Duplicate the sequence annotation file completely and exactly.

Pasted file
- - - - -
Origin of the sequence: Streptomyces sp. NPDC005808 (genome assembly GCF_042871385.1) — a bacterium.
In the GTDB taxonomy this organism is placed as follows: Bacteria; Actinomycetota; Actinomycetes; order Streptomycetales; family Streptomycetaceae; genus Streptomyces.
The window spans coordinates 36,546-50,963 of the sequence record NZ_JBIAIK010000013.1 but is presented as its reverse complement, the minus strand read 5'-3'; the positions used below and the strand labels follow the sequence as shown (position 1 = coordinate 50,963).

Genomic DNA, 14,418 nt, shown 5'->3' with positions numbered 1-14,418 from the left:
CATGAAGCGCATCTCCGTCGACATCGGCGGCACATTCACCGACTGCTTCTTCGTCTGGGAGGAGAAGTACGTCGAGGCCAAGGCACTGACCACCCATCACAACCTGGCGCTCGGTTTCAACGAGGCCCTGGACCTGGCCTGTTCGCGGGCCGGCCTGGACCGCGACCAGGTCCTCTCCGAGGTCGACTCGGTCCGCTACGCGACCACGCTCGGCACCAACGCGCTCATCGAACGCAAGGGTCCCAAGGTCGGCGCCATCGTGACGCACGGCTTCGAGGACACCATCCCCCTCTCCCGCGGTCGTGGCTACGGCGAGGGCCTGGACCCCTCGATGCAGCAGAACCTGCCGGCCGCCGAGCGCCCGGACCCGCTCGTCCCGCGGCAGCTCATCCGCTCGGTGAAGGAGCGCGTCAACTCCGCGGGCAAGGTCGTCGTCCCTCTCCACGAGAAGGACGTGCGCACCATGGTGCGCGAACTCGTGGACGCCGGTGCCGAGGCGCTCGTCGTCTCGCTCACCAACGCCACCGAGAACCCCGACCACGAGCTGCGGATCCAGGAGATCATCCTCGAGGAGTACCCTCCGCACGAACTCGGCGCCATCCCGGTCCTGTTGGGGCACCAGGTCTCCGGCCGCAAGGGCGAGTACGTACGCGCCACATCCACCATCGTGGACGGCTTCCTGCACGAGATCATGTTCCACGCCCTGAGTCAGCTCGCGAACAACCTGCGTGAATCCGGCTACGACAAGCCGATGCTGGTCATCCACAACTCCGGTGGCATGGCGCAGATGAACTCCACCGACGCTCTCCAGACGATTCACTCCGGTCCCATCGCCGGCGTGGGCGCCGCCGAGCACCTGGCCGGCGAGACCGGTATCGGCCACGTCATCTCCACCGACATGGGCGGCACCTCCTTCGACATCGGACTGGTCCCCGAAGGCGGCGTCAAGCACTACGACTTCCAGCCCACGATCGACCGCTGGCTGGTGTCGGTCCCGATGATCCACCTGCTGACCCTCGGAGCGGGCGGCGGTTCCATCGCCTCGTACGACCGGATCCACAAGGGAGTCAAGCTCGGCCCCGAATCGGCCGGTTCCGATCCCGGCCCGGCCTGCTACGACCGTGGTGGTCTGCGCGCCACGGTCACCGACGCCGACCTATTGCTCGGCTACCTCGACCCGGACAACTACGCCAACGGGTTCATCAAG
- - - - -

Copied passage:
Origin of the sequence: Streptomyces sp. NPDC005808 (genome assembly GCF_042871385.1) — a bacterium.
In the GTDB taxonomy this organism is placed as follows: Bacteria; Actinomycetota; Actinomycetes; order Streptomycetales; family Streptomycetaceae; genus Streptomyces.
The window spans coordinates 36,546-50,963 of the sequence record NZ_JBIAIK010000013.1 but is presented as its reverse complement, the minus strand read 5'-3'; the positions used below and the strand labels follow the sequence as shown (position 1 = coordinate 50,963).

Genomic DNA, 14,418 nt, shown 5'->3' with positions numbered 1-14,418 from the left:
CATGAAGCGCATCTCCGTCGACATCGGCGGCACATTCACCGACTGCTTCTTCGTCTGGGAGGAGAAGTACGTCGAGGCCAAGGCACTGACCACCCATCACAACCTGGCGCTCGGTTTCAACGAGGCCCTGGACCTGGCCTGTTCGCGGGCCGGCCTGGACCGCGACCAGGTCCTCTCCGAGGTCGACTCGGTCCGCTACGCGACCACGCTCGGCACCAACGCGCTCATCGAACGCAAGGGTCCCAAGGTCGGCGCCATCGTGACGCACGGCTTCGAGGACACCATCCCCCTCTCCCGCGGTCGTGGCTACGGCGAGGGCCTGGACCCCTCGATGCAGCAGAACCTGCCGGCCGCCGAGCGCCCGGACCCGCTCGTCCCGCGGCAGCTCATCCGCTCGGTGAAGGAGCGCGTCAACTCCGCGGGCAAGGTCGTCGTCCCTCTCCACGAGAAGGACGTGCGCACCATGGTGCGCGAACTCGTGGACGCCGGTGCCGAGGCGCTCGTCGTCTCGCTCACCAACGCCACCGAGAACCCCGACCACGAGCTGCGGATCCAGGAGATCATCCTCGAGGAGTACCCTCCGCACGAACTCGGCGCCATCCCGGTCCTGTTGGGGCACCAGGTCTCCGGCCGCAAGGGCGAGTACGTACGCGCCACATCCACCATCGTGGACGGCTTCCTGCACGAGATCATGTTCCACGCCCTGAGTCAGCTCGCGAACAACCTGCGTGAATCCGGCTACGACAAGCCGATGCTGGTCATCCACAACTCCGGTGGCATGGCGCAGATGAACTCCACCGACGCTCTCCAGACGATTCACTCCGGTCCCATCGCCGGCGTGGGCGCCGCCGAGCACCTGGCCGGCGAGACCGGTATCGGCCACGTCATCTCCACCGACATGGGCGGCACCTCCTTCGACATCGGACTGGTCCCCGAAGGCGGCGTCAAGCACTACGACTTCCAGCCCACGATCGACCGCTGGCTGGTGTCGGTCCCGATGATCCACCTGCTGACCCTCGGAGCGGGCGGCGGTTCCATCGCCTCGTACGACCGGATCCACAAGGGAGTCAAGCTCGGCCCCGAATCGGCCGGTTCCGATCCCGGCCCGGCCTGCTACGACCGTGGTGGTCTGCGCGCCACGGTCACCGACGCCGACCTATTGCTCGGCTACCTCGACCCGGACAACTACGCCAACGGGTTCATCAAG